Lack of basic infrastructure such as power has forced local manufacturers to close shop. Any manufacturer willing to do business in the country must invest in alternative power generation.

What consumers are saying 

During an interview by Nairametrics, many motorists noted that price is a major factor when buying their tyres. A commercial driver, who gave his name as Bashiru, said he didn’t even know the names of tyre brands as he only goes for fairly used tires which are readily available in markets at cheaper rates.

According to him:

“I don’t even know their names, I get mine from my friend who sells fairly used tyres. This is cheaper than the brand new.”

Another car owner, Mr. Benjamin, said he goes for Michelin tyre because he has been using it for a while and it is very reliable.

Mr. Ikenna, a car dealer who also sells car spare parts in Ikeja, said that the pioneer brands still enjoy goodwill in the market, while the new brands are still struggling to gain customers’ confidence. However, affordability is a major factor for most Nigeria users.

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Verdict

In our Twitter poll, Michelin got 42%, Bridgestone got 25%, Dunlop and GoodYear got 18% and 15% respectively.

There are immense opportunities for local manufacturers in the country; however, the unreliable power supply and harsh operating environment has forced pioneer companies to shut down.

Also, the thriving second-hand tyre market is a growing concern as this has increased the rate of accidents on our roads. The Standard Organization of Nigeria (SON) and the Nigerian Customs Service must double down on their statutory responsibilities, while vehicle owners should exercise more caution when buying tyres.

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Fikayo has a degree in computer science with economics from Obafemi Awolowo University. ITIL v3 in IT service management. An alumnus of Daystar Leadership Academy. Prior to joining Nairametrics had stinct in Project management, Telecommunications among others. Also training in Consulting and Investment banking from Edubridge Academy. He has very keen interest in Politics, Agri-business, private equity and global economics. He loves travelling and watching football. You can contact him via [email protected]

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    Buy what? Dangote vs BUA Cement

    Dangote Cement has a market capitalization of N3.65 trillion, while BUA posts a N2.49 trillion capitalization, but does size win?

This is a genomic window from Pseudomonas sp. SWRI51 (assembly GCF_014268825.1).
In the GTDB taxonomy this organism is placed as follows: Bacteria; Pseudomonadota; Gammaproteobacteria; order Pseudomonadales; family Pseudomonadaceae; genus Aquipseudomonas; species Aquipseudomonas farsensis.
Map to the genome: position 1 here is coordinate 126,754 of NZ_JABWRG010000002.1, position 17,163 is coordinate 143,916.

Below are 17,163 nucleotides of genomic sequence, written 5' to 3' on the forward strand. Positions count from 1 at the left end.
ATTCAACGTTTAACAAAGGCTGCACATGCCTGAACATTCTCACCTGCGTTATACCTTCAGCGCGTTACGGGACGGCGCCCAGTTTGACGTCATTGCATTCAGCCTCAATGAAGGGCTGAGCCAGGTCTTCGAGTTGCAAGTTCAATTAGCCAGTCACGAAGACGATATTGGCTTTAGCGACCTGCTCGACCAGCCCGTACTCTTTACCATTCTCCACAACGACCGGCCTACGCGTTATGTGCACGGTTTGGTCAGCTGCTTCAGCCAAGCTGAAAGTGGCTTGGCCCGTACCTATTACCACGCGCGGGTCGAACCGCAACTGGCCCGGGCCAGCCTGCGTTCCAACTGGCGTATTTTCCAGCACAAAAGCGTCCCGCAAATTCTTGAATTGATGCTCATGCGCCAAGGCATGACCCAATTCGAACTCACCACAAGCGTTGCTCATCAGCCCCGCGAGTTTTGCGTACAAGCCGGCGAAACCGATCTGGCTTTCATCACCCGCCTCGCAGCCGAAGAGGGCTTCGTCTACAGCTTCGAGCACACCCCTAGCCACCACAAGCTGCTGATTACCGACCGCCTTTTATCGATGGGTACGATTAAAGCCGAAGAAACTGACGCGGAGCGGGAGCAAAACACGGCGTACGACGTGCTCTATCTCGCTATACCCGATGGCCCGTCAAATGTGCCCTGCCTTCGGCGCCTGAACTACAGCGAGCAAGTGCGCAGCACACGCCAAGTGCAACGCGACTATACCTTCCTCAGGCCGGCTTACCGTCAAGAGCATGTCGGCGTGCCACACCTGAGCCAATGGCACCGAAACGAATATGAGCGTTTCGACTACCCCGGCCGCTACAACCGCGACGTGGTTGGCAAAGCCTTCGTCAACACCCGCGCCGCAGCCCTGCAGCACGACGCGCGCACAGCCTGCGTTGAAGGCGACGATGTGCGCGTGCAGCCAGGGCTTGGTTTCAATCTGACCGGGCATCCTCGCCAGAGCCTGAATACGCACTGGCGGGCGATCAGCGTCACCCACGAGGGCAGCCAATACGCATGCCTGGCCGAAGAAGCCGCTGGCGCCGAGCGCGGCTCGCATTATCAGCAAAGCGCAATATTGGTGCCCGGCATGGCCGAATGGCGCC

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    I want to review the performance of the largest quoted companies in Nigeria.

    On the Nigerian Stock Exchange, they don’t come any bigger than Dangote Cement (Dangote) and BUA Cement (BUA). Only MTNN stands with both cement companies in terms of market capitalization. Dangote and BUA are both blue-chip companies, in the same sector and both enjoy federal import protection, they also both serve a local market with huge demand for cement.

    Which is a better investment? Let us assume I have N100,000.00 (One Hundred Thousand Naira,) which should I buy? Let us review both stocks with FY 2020 results they posted. For consistency, I am going to use my trading view terminal numbers.

    READ: Dangote Cement joins MTN in the trillion-naira club, as 2020 revenue surpassed N1 trillion

    Market Capitalization

    First, we talk about capitalization, (Market cap is the number of shares issued x market value of shares ). Dangote Cement has a market capitalization of N3.65 trillion, while BUA posts a N2.49 trillion capitalization. Does size win? Dangote is bigger? Not yet!

    Market Price

    With N100,000 I can buy about 465 shares of Dangote at N215 a share and 1,360 shares of BUA at N73.50 per share. Is BUA cheaper? do we have a winner? Not quite. Let us dig deeper.

    Dangote Cement posted a Net Income figure of N276 billion, if we divide this earning by the number of issued shares which is 17 billion, we get an Earnings Per Share (EPS) of N16.14, so every share of Dangote Cement earns (not pays) the investors N16. Similarly, the Earning Per Share of BUA is N2.0

    READ: BUA Cement loses N162 billion in market value in a week